Each year between 100 and 150 girls between the ages of six and 18 leave home to fend for themselves on the streets of Cape Town. The girls usually have left their homes to escape physical abuse and neglect or they have been sent away when their families can no longer support them. The girls report that they eat better on the streets than they do at home. These female street children are the poorest of the poor. To these girls, Ons Plek provides accessible early intervention and intake 24 hours a day. Ons Plek provides the girls with a safe environment and shelter, while providing appropriate programs for the girls based on an assessment of each girl’s circumstances.
Ons Plek has a simple and passionate mission… to make a substantive improvement in the lives of female street children. Ons Plek is a place where girls find an opportunity to rebuild their lives and their self-esteem, a place where a sense of belonging helps them to take responsibility for themselves and for others. Ons Plek works toward girls being successfully re-united with their families and, that failing, that they will be sufficiently empowered at Ons Plek Projects to grow into healthy, independent, functioning members of society. Girls participate fully in decisions about their lives, residential staff members share the lives of the girls, and office staff members do their jobs with limited resources. Ons Plek is not an escape — it is a real home in a rough life.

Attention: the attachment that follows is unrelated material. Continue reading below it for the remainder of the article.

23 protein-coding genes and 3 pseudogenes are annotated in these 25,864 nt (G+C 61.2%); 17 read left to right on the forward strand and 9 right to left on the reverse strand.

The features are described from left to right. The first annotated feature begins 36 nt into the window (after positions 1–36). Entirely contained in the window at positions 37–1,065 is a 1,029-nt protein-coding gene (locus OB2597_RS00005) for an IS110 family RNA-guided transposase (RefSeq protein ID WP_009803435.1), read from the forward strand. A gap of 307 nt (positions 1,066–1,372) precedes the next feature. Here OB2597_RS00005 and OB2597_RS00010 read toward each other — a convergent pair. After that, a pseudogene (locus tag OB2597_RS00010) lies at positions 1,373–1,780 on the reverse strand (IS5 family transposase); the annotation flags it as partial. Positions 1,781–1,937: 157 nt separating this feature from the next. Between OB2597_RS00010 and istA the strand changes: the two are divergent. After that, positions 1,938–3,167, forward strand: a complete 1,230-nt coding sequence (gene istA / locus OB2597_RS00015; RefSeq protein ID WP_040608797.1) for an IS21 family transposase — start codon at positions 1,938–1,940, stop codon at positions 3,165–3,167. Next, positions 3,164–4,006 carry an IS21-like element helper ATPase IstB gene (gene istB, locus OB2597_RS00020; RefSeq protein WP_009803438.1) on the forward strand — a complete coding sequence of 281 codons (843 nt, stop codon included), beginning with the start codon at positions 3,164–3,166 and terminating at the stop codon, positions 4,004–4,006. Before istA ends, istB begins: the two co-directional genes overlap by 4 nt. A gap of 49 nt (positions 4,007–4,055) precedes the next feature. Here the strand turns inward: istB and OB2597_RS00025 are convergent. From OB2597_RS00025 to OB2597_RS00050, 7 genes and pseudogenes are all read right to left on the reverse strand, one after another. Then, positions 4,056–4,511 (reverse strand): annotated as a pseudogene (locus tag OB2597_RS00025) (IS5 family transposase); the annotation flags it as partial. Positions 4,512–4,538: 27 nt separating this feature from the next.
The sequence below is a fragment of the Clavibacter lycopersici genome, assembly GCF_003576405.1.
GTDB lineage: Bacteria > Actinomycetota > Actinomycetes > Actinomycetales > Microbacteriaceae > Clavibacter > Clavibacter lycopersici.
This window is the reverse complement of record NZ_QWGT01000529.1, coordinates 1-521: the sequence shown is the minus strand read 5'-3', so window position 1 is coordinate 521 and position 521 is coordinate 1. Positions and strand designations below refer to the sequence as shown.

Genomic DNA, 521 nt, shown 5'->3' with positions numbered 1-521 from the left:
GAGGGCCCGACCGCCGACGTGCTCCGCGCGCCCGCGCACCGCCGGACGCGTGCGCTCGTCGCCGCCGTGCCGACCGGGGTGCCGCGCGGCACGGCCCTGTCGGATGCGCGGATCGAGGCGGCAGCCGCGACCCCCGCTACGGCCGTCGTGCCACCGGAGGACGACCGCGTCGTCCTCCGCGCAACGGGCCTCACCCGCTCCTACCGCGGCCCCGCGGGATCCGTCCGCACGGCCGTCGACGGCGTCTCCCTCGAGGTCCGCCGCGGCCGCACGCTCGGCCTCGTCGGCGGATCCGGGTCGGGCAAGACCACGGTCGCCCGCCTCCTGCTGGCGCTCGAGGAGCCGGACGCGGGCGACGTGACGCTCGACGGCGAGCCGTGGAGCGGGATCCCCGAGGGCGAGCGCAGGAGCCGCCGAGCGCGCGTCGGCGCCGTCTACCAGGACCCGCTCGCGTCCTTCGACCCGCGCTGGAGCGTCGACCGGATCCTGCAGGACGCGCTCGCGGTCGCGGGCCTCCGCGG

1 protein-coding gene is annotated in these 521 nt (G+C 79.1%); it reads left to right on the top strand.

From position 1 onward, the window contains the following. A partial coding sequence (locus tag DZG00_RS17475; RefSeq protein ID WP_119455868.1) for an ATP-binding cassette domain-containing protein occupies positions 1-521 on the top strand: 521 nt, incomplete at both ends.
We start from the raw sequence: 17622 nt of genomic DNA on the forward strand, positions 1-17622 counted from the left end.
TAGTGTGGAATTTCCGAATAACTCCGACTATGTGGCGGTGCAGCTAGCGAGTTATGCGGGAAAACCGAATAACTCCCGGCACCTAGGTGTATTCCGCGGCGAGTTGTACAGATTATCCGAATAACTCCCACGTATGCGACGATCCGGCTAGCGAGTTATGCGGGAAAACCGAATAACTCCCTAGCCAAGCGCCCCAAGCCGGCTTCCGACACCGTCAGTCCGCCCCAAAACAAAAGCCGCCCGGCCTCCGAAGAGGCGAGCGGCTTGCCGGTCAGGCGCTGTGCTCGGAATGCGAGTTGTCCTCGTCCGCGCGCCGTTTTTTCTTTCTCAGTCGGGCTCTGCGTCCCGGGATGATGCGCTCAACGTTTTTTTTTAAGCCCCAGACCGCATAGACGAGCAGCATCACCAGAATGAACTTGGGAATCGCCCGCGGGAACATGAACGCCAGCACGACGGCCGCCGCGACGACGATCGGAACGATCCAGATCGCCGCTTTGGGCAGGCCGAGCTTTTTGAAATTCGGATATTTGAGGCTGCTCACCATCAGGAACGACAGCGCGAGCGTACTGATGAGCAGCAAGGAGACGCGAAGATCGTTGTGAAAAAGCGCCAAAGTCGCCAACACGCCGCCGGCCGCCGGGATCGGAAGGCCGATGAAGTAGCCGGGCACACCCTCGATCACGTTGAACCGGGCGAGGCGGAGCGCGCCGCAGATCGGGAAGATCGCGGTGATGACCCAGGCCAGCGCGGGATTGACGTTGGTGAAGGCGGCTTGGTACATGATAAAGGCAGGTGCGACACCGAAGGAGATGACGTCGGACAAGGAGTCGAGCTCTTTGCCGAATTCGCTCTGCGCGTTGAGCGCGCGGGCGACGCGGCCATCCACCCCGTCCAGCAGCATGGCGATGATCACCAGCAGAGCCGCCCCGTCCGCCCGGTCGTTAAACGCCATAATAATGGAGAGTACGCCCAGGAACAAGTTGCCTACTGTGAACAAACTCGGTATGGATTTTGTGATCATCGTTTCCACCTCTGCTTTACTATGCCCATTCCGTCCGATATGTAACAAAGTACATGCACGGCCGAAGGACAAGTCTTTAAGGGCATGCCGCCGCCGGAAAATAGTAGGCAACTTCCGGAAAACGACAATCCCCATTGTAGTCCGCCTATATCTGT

Ons Plek is the only comprehensive program for girls on the streets of Cape Town. The intake shelter is situated in the Central Business District of Cape Town, an area where children and youth run to for relative safety if city security systems allow them. The sources of the children’s problems are not easily solved – deepening poverty, abuse, lack of affordable safe housing, unemployment, crime, family instability, alcohol abuse, family violence, etc. Girls come voluntarily or are referred from different sources. Some girls roam around their home community with inappropriate friends, often hanging around cheap local liquor and entertainment centers, before seeking help. Girls who seek help are often teenagers but also younger girls, sometimes girls with babies. Children tend to cope with an inordinate amount of trauma before leaving their home environments. These psychological scars may take a long time to heal for many of the girls. Those girls who find it the most difficult to reintegrate with mainstream society are often also living with learning difficulties and even severe mental health problems. Unaccompanied foreign minors are very vulnerable and often end up as street children. The work of the three main facilities is all interlinked. The three programs integrate to form a whole. Ons Plek’s levels of care included the intake shelter doing comprehensive assessment and development care and Siviwe, a second-phase shelter focusing on therapy and development. Ukondla is a community project with prevention as a priority.